Tuesday, September 14, 2010


This has nothing to do with Goddess and menues. Just desserts I find extremely fascinating.

Where I come from, people don't use much jellies or gelatines.
(Jello is a label and gelatin is pure gelatin, the name of the dessert is with -e; gelatine. Not that it much matters, people use all these words.)
That stuff is almost exclusively used as a thin layer on top of cream cakes or to give shine to fruits. Some amount is used to make puddings, like fridge cheese cake or bavarois and such. In the Latin world this thing is very popular, and so they have invented 100 and 1 different ways to serve and decorate this simple dessert.

If you tilt the serving dish, you get nice patterns :-)

Don't stop with two or three layers... :-D

If you take a special form and fill the cavities with different color jellos, you get nice, almost painted jellos :-)

You can also make different shapes of jellos and bed in clear jello or bavarois

Or cut holes in bavarois and fill with clear fruit jellos, and get nice decoration and taste :-)

Here the "cut holes and fill with jello" is taken to a whole another dimension:
The pistils are made with syringe and the leaves with different items, like spoons and knives and filled with syringe.
here's a video http://www.youtube.com/watch?v=79vhYblqqQk
and I recommend you watch the other videos associated with it :-D
You'll get the idea of how to make petals and leaves
with just a syringe with straight or bent needle.

Not all of this looks nice, but it has a lot of potential...
And think of making a jello layer like this on top of a cake. ;-)

Basic gelatine recipe

Interesing jellies

Vegan gelatin - as gelatin is meat product

Gelatin Tips and Hints

• Use 1 tablespoon or 1/4 ounce unflavored gelatin to 2 cups of water for standard firmness. Decrease or increase water for your particular needs.

• One tablespoon of unflavored powdered gelatin equals 4 sheets of leaf gelatin.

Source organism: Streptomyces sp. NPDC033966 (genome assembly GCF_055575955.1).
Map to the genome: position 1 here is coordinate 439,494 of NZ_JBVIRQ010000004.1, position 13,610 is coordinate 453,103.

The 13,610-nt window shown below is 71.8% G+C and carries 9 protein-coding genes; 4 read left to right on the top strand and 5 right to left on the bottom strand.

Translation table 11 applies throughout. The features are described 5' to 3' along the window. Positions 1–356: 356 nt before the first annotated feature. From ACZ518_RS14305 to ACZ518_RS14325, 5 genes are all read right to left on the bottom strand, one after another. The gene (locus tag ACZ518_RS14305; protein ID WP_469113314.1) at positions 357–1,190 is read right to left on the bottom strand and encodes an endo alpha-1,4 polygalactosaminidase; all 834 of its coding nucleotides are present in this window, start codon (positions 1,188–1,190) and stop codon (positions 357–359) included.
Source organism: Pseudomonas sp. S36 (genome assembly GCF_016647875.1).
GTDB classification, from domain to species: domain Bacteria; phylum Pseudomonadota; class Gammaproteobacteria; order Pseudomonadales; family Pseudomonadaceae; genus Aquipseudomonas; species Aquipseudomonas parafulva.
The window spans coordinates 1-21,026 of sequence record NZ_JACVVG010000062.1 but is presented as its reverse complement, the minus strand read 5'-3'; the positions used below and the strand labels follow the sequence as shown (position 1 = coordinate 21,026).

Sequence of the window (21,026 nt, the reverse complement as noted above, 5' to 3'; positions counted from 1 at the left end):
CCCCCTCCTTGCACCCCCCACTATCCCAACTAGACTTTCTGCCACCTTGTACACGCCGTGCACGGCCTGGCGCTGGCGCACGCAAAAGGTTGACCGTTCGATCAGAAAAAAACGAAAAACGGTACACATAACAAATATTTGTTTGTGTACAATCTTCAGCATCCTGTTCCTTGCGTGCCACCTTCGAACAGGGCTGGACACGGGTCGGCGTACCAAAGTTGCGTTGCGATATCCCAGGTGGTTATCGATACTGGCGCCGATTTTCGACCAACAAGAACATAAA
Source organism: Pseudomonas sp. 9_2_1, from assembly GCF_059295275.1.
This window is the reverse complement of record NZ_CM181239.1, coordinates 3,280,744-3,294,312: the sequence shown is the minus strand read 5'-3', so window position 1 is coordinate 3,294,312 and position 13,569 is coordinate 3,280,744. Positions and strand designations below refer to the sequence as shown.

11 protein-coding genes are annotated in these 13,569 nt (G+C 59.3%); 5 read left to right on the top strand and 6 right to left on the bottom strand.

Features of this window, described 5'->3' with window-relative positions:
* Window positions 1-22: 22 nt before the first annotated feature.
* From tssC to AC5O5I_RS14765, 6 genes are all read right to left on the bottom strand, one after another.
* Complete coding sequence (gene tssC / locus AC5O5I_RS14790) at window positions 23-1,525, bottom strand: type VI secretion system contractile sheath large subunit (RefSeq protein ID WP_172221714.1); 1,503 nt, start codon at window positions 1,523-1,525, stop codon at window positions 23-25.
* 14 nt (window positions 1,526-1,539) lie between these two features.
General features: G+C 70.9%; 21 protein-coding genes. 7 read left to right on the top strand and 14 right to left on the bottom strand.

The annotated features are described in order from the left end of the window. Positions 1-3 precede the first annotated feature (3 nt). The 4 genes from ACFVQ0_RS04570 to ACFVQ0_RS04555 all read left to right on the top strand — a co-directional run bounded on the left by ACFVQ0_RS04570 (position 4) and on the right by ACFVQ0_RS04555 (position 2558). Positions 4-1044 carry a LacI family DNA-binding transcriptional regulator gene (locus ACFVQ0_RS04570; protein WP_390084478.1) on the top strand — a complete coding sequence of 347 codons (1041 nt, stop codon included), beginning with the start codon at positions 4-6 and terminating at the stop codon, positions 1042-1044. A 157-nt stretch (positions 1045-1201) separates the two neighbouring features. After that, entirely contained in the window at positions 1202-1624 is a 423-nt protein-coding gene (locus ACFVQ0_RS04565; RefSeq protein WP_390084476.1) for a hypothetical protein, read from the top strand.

• Other liquids can be used in place of water to prepare gelatin, including juice, wine and cordial.

• Pineapple, raw figs, kiwifruit, guava, ginger root, and papaya contain an enzyme called bromelain which breaks down gelatin causing it to lose its thickening properties. The enzymes are deactivated by cooking, so canned fruits are fine to use.

• Too much sugar can inhibit gelatinization. The more sugar in the recipe, the softer the resultant gelatin will be.

• When using sugar with unflavored gelatin, mix the sugar and gelatin first before dissolving.

• Be sure to drain all solids of their liquid before adding to gelatin to avoid watering down the gelatin.

• For 2 cups of gelatin mixture, allow 1 to 2 cups of solids, either minced, cubed, or cut into small pieces.

• To suspend fruits, meats, or vegetables in gelatin, chill until it is the consistency of cold egg whites. Then mix in the additions and chill until completely set.

• To avoid clumping, dry unflavored gelatin should be mixed with a little cold water first for 3 to 5 minutes to moisten and separate before adding hot water.

• If you are doubling a recipe originally calling for 2 cups of liquid, use only 3-3/4 cups of liquid in the doubled recipe.

• To easily unmold gelatin, spray the mold with cooking oil before filling. If you want to avoid an oily film which might cloud the surface by using oil spray, simply rinse the mold with cold water prior to filling. Or dip the mold into warm (not hot) water to the depth of the gelatin for 5 to 10 seconds, loosen edges with a knife or spatula, and unmold. Return to the refrigerator for 20 minutes to refirm.

• To easily center a mold on a plate, rinse the plate with cold water before unmolding the gelatin.

• Two hours of chilling should be enough for standard clear molds, while it may take up to 4 hours for those with additions. Layered gelatins will take longer, since each layer must be individually chilled and firmed before adding the next layer.

• Gelatin takes twice as long to dissolve when used with cream or milk.

• Firmness varies on the ratio of water to gelatin and temperature. You can successfully melt down (gently using a double-boiler) and re-chill gelatin several times before the mixture loses its thickening ability.

• Do not bring gelatin mixtures to a full boil or you risk losing its thickening properties.

• Keep gelatin dishes refrigerated until ready to serve to maintain their gelatinous state.

• Store gelatin desserts in a covered container to avoid the formation of a thick rubbery skin on the surface.

• Unprepared gelatin has an indefinite shelf-life as long as it is wrapped airtight and stored in a cool, dry place.

P.S. Marshmallows are made with gelatin :-) Here's a vegan marshmallow recipe.


The Blue Faerie said...

Wow! Thanks for the Jell-o advice! I love the chess board. Now if only I could get Jell-o to work when I just put it in a bowl... :P

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